On the Home Front: Builders

A finished lower level by Glidewell Building & Design. Photo courtesy of Glidewell Building & Design

Don’t move…improve! That’s the rallying cry of many St. Louisans who have given up on selling their homes, at least for the time being. “Our remodeling and contracting business has increased by about 20 percent since the beginning of the year, and it’s holding steady,” says Brian Cook, president of Cook Construction Inc. “People are worried about the stock market, worried about inflation, and they don’t want to take a loss on their current house, so they’re staying put.”

    Meanwhile, homeowners are making the best out of what might have been a bad situation by investing in small improvements and modest additions. “We’re seeing the biggest jump in the $10,000 to $50,000 range,” Cook says. “It’s the higher-ticket projects that are a little scarce. A lot of our high-end clients got hammered in the stock market, so that segment of the business is down. Last year, we had maybe three or four jobs in the $150,000 to $300,000 range; this year, they’ve all but dried up.”

    Cook’s four crews are busily finishing out basements, renovating kitchens and baths, and adding bedrooms and bathrooms. “Most of our clients aren’t just looking to improve the resale value of their property,” he says. “They’re asking themselves, ‘How can we stay here comfortably for another three, five, or 10 years, if need be?’ They’re taking the long view.”

    Less optimistic is Paul Prifti of PJ Prifti Custom Contracting.  “The business we’re in is pretty consistent,” he says. “When times are good, people buy new houses or fix their places up. When times are bad, they stay where they are or do smaller projects. Right now times are bad, and I’m seeing less of both.” In a few instances, Prifti adds, clients have canceled projects because they couldn’t get financing. “But we’ve definitely seen an increase in business over the past 60 days,” he adds, “so there might be a light at the end of the tunnel.”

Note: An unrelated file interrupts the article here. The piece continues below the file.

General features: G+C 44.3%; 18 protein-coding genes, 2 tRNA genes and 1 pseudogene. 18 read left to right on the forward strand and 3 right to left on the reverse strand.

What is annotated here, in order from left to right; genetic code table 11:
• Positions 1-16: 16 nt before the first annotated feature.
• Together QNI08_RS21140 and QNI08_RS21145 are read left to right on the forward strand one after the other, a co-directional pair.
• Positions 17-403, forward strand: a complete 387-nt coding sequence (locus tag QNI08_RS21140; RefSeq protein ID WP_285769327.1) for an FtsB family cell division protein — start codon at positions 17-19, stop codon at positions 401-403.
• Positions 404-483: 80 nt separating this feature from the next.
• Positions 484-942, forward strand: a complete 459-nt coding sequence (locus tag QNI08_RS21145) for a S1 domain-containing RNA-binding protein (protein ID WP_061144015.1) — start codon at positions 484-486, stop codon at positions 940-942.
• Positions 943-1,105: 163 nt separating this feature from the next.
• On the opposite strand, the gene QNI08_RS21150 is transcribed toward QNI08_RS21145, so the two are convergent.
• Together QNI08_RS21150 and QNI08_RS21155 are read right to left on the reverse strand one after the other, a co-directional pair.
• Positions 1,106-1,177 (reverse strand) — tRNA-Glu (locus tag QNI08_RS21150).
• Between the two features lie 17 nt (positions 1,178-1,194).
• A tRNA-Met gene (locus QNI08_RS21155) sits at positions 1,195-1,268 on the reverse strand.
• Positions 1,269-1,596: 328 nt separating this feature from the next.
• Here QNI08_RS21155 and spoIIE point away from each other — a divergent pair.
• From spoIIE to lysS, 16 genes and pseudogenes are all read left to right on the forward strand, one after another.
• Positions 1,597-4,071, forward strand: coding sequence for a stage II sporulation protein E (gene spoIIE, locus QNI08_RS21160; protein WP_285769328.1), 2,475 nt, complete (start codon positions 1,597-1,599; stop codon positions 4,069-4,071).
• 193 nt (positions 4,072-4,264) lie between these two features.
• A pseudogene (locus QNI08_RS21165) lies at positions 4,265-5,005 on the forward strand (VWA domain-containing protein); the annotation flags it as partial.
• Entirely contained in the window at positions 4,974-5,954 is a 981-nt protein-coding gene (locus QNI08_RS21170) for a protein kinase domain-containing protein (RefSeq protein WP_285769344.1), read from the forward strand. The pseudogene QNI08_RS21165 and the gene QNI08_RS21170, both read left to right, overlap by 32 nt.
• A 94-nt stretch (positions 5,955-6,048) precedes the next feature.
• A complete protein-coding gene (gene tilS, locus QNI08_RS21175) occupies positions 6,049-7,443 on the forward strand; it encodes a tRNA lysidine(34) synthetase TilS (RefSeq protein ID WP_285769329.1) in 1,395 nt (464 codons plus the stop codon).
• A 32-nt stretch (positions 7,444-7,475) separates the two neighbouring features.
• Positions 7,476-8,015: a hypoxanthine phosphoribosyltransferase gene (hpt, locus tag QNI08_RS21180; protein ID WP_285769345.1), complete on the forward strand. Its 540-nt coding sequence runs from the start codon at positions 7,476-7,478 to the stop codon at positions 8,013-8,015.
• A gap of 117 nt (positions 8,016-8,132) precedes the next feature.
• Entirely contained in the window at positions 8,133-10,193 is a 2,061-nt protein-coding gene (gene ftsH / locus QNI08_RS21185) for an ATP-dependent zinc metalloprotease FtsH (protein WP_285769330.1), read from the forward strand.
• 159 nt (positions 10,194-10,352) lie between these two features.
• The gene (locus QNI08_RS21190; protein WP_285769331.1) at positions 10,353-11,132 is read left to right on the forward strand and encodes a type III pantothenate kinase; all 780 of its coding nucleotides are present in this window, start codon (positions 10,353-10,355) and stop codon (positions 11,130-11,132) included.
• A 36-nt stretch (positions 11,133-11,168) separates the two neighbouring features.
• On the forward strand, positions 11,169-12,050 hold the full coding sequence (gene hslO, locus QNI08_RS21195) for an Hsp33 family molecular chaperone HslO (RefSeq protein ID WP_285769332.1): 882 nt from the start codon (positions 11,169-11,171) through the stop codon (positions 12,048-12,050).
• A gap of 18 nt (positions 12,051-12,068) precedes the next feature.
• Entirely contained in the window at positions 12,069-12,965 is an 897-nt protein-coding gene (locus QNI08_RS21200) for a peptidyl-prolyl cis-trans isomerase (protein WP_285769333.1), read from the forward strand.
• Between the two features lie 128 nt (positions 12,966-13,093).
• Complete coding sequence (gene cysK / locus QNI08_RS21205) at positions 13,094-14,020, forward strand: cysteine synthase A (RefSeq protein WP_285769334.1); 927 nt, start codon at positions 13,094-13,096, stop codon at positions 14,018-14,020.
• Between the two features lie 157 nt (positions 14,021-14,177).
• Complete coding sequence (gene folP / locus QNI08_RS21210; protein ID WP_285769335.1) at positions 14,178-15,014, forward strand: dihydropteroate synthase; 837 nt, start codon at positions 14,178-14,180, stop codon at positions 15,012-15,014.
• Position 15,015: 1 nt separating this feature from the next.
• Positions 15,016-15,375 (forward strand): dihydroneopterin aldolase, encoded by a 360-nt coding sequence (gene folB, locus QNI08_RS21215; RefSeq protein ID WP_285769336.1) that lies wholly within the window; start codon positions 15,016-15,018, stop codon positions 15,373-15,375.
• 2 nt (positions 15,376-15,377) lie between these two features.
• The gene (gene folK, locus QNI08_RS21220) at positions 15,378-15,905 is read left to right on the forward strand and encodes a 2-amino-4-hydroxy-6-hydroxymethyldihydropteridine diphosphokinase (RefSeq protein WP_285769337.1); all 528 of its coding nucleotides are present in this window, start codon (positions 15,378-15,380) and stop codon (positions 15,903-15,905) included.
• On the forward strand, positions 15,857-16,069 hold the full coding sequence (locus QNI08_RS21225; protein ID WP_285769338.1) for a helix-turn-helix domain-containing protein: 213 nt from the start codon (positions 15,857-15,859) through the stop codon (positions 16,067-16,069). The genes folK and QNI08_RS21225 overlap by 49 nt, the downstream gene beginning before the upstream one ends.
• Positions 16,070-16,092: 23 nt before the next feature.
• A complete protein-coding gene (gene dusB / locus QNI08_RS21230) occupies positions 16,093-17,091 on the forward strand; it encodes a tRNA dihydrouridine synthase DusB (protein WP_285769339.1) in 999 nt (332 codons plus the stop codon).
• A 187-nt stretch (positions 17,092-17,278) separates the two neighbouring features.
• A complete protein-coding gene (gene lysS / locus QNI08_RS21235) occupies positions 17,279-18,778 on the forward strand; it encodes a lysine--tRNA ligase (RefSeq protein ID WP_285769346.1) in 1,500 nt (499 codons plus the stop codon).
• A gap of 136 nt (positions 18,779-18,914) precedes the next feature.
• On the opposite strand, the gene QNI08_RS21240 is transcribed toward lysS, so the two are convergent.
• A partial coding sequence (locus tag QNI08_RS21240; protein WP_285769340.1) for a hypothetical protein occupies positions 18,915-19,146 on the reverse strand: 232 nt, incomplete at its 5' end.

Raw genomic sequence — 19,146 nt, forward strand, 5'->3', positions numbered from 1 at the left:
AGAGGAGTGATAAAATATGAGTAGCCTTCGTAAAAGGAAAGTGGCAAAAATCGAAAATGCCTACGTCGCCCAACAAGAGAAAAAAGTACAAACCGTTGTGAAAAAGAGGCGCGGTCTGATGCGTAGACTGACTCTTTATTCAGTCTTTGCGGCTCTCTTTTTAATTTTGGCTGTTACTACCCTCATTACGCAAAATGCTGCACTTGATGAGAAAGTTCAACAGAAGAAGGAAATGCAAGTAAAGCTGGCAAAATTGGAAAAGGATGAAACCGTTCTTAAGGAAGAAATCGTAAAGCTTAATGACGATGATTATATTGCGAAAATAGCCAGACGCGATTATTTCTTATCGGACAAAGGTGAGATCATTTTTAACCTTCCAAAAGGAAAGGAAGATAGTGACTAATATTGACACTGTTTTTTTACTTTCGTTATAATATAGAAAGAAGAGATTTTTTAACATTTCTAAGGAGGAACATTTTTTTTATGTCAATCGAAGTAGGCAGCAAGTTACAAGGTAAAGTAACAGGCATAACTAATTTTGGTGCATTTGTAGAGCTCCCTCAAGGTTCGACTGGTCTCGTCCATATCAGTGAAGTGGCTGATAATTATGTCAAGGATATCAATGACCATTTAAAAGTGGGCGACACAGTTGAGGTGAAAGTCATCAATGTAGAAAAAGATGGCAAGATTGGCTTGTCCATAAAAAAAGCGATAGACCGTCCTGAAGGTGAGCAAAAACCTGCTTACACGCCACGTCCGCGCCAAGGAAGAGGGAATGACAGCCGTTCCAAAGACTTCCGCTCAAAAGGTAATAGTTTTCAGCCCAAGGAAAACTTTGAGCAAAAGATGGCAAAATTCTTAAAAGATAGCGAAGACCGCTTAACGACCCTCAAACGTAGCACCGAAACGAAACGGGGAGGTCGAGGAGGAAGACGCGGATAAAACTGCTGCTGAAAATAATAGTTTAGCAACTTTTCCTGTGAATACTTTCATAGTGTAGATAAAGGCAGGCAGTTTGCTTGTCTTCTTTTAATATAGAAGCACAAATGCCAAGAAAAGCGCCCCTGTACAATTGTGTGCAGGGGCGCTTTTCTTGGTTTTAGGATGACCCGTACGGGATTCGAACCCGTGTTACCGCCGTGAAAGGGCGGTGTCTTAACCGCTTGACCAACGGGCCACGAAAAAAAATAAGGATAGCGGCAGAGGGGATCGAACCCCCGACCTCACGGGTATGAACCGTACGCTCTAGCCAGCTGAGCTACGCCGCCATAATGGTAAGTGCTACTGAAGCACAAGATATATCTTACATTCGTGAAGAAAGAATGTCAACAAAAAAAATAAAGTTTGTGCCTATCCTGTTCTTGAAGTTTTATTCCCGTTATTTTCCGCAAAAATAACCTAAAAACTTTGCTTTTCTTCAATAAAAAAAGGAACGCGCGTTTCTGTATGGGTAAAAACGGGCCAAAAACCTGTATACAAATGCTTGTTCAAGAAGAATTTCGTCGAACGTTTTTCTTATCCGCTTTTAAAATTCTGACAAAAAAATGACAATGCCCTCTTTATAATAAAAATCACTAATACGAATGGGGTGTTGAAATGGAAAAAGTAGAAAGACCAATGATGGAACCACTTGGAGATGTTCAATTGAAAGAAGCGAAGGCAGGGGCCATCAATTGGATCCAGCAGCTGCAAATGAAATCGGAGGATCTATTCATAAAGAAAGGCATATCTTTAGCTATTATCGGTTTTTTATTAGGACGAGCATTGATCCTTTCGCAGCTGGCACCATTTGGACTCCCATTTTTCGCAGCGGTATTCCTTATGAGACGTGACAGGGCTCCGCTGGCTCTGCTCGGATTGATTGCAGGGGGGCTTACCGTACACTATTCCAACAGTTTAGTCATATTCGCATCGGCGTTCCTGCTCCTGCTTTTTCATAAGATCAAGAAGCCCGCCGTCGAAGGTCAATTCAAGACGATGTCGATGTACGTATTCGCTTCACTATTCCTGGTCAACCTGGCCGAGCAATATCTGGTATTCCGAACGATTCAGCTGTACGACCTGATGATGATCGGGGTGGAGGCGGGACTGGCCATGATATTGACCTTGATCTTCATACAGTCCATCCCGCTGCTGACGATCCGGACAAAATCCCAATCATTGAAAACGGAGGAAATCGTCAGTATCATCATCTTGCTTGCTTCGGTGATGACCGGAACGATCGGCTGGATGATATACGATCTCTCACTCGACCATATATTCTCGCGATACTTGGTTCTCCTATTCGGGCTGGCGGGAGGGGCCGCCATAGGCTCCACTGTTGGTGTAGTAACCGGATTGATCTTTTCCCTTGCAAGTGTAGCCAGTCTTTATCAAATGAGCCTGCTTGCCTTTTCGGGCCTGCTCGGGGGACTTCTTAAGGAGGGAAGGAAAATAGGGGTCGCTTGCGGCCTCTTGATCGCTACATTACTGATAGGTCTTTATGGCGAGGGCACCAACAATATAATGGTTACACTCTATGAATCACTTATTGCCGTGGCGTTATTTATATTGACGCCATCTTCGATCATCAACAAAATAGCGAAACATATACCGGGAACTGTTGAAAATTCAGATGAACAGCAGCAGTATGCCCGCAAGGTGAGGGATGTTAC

During the boom years, cost was no object for many of Dan Glidewell’s clients. “But people these days are more likely to focus on what they need, not what they want,” says Glidewell, president of Glidewell Building & Design. “They may want a new family room or some other big addition, but they just can’t afford to do it right now. So they settle for what they really need, whether it’s redoing the kitchen or updating the master bath.”

    Like everyone else in the business, he’s seen his share of canceled projects lately, especially at the high end. “But more often than not, we can save the day by suggesting a more cost-effective way to get the job done,” he says. “The first thing I do is help the client decide the best way to ‘value-engineer’ a situation, so we can cut expenses as much as possible while still maintaining a high level of quality. Man-made finishes and laminates, for example, cost a lot less than granite, and I’m happy to point that out. Now more than ever, it’s my responsibility to make sure people get the most value for their money.” 

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